I can’t say who is going to end up on top: we, Mozilla, Konqueror, or some browser yet to come. Hey, maybe a standards compliant IE? Of course it would be nice for us to have the biggest slice of the pie, but realistically the top browser has changed several times in the past and is going change several more times in the future. As long as that top browser speaks the same language as the rest there will not be another Netscape vs IE vendor lock-in. The browsers may have different features and strong points, but the promise is that if something looks good and behaves nicely in one of Opera, Mozilla/Firefox, or Konqueror/Safari, it will do so in the others too. Then you can make your choice of browser solely on which one you prefer, not on which part of the web you are dependent on.
One of my concerns with removing the banner is that having a free Opera for desktop could make it appear like free as in cheap. Unsurprisingly many pundits, including Daniel Glazman, believe that the desktop browser is just a lossleader for devices. That is forgetting that Opera for desktop is profitable, now more than before, and I expect it to be much more profitable in the future.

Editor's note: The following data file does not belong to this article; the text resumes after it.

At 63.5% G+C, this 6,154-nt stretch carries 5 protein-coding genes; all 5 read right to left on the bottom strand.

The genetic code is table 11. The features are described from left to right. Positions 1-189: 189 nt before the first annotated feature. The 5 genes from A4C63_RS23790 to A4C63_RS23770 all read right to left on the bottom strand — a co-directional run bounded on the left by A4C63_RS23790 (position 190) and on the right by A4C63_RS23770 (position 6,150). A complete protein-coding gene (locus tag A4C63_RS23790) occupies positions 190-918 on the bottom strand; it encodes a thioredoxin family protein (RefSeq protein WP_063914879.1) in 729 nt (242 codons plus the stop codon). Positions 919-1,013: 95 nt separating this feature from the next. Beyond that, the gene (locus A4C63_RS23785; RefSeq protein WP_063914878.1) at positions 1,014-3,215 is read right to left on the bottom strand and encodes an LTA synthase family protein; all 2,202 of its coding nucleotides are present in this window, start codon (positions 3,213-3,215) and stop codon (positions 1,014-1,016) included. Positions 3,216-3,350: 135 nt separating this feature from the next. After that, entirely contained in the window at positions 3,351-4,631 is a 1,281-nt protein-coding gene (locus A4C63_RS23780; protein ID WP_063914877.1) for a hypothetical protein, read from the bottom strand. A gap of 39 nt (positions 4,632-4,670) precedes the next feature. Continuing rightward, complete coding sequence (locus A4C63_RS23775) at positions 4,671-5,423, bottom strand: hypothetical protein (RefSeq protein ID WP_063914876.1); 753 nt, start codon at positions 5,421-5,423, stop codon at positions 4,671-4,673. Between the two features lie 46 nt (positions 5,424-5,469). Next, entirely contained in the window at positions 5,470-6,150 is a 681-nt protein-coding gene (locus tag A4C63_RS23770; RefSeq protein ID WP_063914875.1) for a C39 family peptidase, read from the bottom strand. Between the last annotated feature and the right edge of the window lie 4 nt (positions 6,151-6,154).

True, we are only earning half as much on desktop than we are on devices, and by losing the banner we have momentarily taken half away of that again, but the cost of producing a desktop browser is also so much lower. There are only three substantial desktop platforms left in the world, Mac, Linux, and Windows, and they are so alike it is hard for a non-expert to tell them apart. Devices on the other hand are all different to each other almost for the sake of being different, and practically all of our platform-specific efforts lies in adapting to that array of disparate devices. Relatively speaking making a desktop browser is easy money.